The Life We Bury by Allen Eskens

Interviewing a convicted rapist and murderer? My school assignments were never this interesting…

“His dying declaration……that’s what he called it. It’s a statement that’s true because you don’t want to die with a lie on your lips.”

4/5 stars.
Read from September 9, 2017 to September 11, 2017.
ebook, 303 pages.

I don’t even remember how I came across this book, perhaps a Book Riot reading recommendation? I think that’s it. I just know that when I read the description that I just HAD to read it and eagerly put it on hold at the library. I waited and waited until my turn came round to borrow the book. I was not disappointed.

Joe grew up with a less than ideal childhood, with an absent father and an alcoholic mother, but Joe is determined to put himself through college and get away from it all as best as he can. However, his mother keeps dragging him back with her negligence to take care of his severely autistic brother. Joe has had to grow up too fast and is still playing the unwilling role of a parent in his family. He loves his brother and would do anything for him, even if it means sacrificing his own ambitions and dreams.  However, everything changes for Joe during one seemingly harmless school assignment.

Joe is going to interview and write about the life of Carl Iverson, a Vietnam war veteran and convicted rapist and murderer. Carl is living out the remaining days of his life outside of prison in a nursing home as he slowly dies of cancer. As Joe interviews Carl he starts to see that Carl is not what he seems and he begins to unravel a mystery that pushes him to uncover the truth.  Desperate to discover the truth before Carl dies, Joe realizes the risks of uncovering it and as the stakes get higher and higher, Joe comes to find that learning the truth always comes at a price.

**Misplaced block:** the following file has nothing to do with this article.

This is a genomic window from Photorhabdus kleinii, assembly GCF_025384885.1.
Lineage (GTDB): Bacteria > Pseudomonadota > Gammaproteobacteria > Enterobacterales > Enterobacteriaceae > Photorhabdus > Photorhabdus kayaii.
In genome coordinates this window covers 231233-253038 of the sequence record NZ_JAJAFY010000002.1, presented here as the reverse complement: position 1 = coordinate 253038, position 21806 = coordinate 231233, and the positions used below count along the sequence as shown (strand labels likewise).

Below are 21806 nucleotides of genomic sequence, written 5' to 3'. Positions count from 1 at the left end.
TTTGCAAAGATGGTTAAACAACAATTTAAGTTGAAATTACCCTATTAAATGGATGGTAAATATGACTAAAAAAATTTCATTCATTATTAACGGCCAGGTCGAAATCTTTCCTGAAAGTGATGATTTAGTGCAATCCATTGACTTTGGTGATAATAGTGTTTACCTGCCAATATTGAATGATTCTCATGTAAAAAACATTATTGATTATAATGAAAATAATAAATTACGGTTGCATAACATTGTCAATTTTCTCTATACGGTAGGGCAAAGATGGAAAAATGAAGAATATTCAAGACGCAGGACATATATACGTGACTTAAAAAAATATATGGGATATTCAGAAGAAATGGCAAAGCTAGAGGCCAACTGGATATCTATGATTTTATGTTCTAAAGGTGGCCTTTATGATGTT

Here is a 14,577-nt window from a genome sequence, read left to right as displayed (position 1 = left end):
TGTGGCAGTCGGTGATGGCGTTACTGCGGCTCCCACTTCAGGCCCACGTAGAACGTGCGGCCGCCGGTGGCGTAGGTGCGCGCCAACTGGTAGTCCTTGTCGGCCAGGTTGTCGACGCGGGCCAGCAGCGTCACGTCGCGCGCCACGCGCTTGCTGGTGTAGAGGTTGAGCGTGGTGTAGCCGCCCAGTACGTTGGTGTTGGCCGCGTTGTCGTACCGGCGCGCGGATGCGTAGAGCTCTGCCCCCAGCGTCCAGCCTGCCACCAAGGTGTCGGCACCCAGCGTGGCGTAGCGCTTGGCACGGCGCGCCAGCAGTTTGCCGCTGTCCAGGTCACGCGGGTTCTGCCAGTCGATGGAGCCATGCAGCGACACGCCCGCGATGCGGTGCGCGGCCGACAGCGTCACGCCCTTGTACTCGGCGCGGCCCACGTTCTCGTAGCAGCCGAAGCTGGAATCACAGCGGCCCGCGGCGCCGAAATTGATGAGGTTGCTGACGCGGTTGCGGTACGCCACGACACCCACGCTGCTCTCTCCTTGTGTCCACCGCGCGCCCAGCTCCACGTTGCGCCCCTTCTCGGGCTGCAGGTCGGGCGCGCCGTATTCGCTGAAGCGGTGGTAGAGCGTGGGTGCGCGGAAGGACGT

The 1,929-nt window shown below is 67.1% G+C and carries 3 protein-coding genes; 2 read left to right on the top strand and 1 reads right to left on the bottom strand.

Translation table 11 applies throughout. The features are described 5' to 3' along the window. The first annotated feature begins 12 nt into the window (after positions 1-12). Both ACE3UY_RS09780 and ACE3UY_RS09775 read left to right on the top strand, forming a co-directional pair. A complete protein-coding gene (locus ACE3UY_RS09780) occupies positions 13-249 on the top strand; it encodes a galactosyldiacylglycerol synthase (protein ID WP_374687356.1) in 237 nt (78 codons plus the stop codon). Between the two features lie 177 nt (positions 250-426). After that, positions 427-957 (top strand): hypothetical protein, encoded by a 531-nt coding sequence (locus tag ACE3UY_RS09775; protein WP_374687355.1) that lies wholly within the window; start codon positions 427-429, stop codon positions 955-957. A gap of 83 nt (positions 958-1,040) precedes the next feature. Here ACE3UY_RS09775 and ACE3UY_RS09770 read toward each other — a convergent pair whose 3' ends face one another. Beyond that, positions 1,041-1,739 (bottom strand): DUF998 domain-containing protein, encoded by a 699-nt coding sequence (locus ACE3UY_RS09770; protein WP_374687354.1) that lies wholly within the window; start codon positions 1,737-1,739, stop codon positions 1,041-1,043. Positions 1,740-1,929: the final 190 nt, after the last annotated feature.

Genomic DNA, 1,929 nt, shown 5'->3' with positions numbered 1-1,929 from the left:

“No matter how hard you try, there are some things you just can’t run away from.”

It is hard to know where to start with this book as it sinks its teeth into you from the first page. The plot starts with a solid piece of fiction and evolves into a full-fledged mystery-thriller with an action-packed ending I did not see coming.  There is even a touch of romance as Joe gets his roommate Lila involved in the case.  The main theme that plagues all the characters is guilt, each of them carrying their own silent burden until they come together and unearth each of their own truths.  The characters grab you and do not let go, even long after the book is finished. The authors writing style is concise and high readable, even if he did misspell Farrah Fawcett’s last name wrong that one time.  This typo did not bother me in the slightest which, for me, is a highly peculiar reaction to an editorial mistake. I was too involved in the story to give a damn.

This debut novel has won numerous awards and this book has been worthy of them all.  It also looks like there is a movie in development that has a potential release date set for some time in 2018 release. So get a copy of this book now before the movie poster editions of the novel are released!

Overall, I did not want to put this book down and it may well be a contender for one of the best books I have read in 2017. This book has a little something for everyone and I would recommend to just about any reader looking for a memorable story.

Murder on the Orient Express by Agatha Christie

My first Agatha Christie novel.

The impossible could not have happened, therefore the impossible must be possible in spite of appearances.”

3/5 stars.
Paperback, 274 pages.
Read from April 10, 2017, to April 26, 2017.

I’ll admit, I always thought that Agatha Christie novels were meant for little old ladies and the biggest reason I picked up one of her novels is that there are 2 books of hers that consistently show up on some of the best to-read book lists.  Having learned a little bit about this interesting woman, I can see however, that she was a complete badass.

Did you know that he first husband was cheating on her and that when she found out she disappeared for 11 days? As a best-selling novelist her disappearance made a lot of waves and sparked a massive manhunt. The police obviously had to interrogate her husband, meaning he would have to spill the beans on his affair, making it so that he was the one who was disgraced, not her. Well, that is just speculation. No one really knows what happened as she showed up completely fine at a hotel after her 11 day stint with no clues to as to her disappearance.